The controversy surrounding the use of urodynamic testing in OAB involves three basic principles. The first principle is that many women with no specific bladder complaints will be found to have “abnormal” findings on urodynamic testing. Indeed, idiopathic detrusor overactivity may be found in up to 69% of asymptomatic patients undergoing ambulatory UDS (3). Advocates of ambulatory urodynamic studies note that these outpatient studies may establish a diagnosis in as many as 56% of patients in whom conventional studies were unable to do so (4). Still, although some contend that urodynamically diagnosed bladder dysfunction may merit treatment in women with LUTS who do not specifically complain of OAB-type symptoms (5), more often than not it is unclear that findings noted only during urodynamics require treatment.
Indeed, the inability of UDS to correlate closely with LUTS is the second principle surrounding the controversy of UD usefulness. Because conventional in-office studies take place over a short window of time, it is not uncommon for them to inadequately demonstrate the cause of LUTS, particularly in the case of urgency and urge incontinence. In general, about 18–23% of patient with OAB-type symptoms and incontinence may have normal urodynamic findings (6,7). Furthermore, a meta-analysis of studies investigating the ability of UD testing to diagnose bladder dysfunction accurately noted a sensitivity of only 45–72% for OAB/urge incontinence, with somewhat higher figures noted for stress incontinence (8). We found that utilizing the Urogenital Distress Inventory Questionnaire allowed us to improve the sensitivity of diagnosing detrusor overactivity in patients with either urinary frequency or urge incontinence to 75–83%, although the questionnaire was inadequate at predicting voiding disturbances (9).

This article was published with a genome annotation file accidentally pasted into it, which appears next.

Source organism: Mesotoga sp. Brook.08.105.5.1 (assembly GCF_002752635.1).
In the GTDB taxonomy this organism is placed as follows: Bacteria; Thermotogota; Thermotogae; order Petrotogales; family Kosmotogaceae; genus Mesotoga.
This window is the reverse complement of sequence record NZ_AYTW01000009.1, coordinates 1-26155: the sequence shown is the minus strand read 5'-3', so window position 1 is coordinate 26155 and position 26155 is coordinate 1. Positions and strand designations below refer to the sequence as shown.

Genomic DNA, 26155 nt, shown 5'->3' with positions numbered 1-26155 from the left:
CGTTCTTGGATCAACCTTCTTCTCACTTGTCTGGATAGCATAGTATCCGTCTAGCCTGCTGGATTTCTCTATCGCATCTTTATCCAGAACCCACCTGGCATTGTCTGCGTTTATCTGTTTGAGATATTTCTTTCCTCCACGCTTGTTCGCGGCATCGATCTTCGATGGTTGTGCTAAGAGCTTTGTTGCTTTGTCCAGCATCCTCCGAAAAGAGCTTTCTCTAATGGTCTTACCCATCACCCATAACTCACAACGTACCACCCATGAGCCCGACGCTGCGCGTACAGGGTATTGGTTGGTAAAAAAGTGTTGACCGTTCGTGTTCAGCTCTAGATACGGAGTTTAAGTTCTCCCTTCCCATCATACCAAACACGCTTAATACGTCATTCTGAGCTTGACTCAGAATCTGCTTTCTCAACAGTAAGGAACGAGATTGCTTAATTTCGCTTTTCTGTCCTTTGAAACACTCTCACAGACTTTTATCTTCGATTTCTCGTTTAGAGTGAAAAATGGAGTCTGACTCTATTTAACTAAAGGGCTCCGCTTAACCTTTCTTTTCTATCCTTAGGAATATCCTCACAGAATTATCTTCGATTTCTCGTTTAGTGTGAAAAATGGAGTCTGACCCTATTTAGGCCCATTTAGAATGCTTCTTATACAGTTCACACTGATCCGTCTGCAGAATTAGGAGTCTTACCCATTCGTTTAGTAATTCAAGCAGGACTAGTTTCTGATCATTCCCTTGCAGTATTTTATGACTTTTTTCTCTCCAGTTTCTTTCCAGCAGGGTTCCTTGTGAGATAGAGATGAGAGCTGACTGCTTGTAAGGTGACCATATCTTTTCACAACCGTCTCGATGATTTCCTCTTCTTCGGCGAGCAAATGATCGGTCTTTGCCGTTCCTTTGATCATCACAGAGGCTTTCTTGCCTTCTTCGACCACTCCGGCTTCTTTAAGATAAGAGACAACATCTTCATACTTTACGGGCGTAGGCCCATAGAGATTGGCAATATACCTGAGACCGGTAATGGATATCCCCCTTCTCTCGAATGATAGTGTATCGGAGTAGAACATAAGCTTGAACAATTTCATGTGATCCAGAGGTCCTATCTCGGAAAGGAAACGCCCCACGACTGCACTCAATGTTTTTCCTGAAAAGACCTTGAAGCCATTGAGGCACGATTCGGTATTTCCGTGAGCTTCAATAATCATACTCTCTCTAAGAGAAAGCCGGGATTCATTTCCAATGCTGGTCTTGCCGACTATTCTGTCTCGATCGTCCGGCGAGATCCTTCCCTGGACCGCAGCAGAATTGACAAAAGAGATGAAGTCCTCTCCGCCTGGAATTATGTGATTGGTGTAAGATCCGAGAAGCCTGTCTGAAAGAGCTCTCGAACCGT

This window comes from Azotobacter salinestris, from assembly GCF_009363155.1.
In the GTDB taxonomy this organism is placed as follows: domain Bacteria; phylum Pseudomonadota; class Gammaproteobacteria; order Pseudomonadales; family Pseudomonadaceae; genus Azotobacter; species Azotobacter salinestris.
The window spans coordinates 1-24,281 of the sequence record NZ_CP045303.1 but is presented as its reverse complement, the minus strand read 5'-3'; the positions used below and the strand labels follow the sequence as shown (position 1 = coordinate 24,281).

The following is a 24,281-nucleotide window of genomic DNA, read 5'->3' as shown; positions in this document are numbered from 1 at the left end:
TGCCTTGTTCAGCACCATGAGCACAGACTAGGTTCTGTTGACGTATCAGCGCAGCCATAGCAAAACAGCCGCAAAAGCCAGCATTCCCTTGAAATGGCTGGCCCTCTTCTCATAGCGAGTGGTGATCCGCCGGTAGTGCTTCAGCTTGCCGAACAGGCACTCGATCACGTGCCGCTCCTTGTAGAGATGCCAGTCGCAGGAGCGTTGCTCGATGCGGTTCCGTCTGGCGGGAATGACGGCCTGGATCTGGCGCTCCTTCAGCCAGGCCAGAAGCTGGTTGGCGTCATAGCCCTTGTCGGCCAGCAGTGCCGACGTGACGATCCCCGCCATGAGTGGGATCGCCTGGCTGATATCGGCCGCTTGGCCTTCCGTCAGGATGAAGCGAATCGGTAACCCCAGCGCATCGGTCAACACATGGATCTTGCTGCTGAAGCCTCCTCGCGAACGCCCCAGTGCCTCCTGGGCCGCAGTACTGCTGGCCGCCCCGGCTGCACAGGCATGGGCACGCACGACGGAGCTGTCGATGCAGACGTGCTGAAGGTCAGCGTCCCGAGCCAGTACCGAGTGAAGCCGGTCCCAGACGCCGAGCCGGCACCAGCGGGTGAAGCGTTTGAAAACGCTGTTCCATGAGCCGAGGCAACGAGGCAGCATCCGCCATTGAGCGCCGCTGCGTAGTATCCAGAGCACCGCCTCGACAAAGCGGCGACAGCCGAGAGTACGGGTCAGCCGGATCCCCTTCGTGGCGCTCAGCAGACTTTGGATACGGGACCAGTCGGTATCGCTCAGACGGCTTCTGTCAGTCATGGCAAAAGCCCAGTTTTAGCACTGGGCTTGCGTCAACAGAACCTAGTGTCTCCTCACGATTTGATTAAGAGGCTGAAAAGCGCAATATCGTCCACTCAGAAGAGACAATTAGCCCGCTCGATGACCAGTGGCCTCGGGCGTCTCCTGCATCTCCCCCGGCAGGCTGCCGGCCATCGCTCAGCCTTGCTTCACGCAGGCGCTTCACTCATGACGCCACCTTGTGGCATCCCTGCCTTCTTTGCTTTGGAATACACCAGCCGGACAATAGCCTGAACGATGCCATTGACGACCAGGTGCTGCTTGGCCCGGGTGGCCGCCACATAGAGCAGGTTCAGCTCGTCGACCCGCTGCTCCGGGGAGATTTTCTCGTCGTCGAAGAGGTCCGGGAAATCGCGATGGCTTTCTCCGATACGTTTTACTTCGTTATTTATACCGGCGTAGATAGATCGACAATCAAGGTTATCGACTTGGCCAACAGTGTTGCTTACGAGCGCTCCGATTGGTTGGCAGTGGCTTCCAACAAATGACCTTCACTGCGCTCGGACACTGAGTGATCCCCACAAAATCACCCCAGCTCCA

Last, it is unclear, even if one can accurately diagnose OAB in patients with LUTS highly suggestive of this condition, that urodynamic findings will allow us to predict optimal treatment based on UD findings. For example, it has not been conclusively demonstrated that particular anticholinergic medications are superior based on indices of bladder function obtained during cystometry (such as capacity, threshold volume for detrusor contractions, or amplitude of detrusor contractions) or that overall treatment response to any anticholinergic medication is predictable based on UD findings.
A crossover study of tolterodine and oxybutynin noted no difference in treatment efficacy based on severity of OAB as defined urodynamically, although there was the suggestion that patients with high-amplitude contractions did not fare as well on either medication (10). Other studies have noted no influence of urodynamic parameters on efficacy of medical treatment, local estrogen, or bladder training (11,12).
Therefore, the decision to perform urodynamics remains controversial and, in many cases, experientially based. Among the most commonly accepted reasons to perform urodynamic testing in nonneurogenic female patients with OAB symptoms include failure to respond adequately to pharmacological management, the presence of voiding symptoms, history of incontinence or prolapse surgery, recurrent urinary tract infections, and concurrent pelvic prolapse. Male patients, many of who are commonly treated with α-blockers or 5α-reductase inhibitors, may require urodynamics if medical management does not improve symptoms, particularly if surgery for presumed outlet obstruction is under consideration.
Gary E. Lemack, MD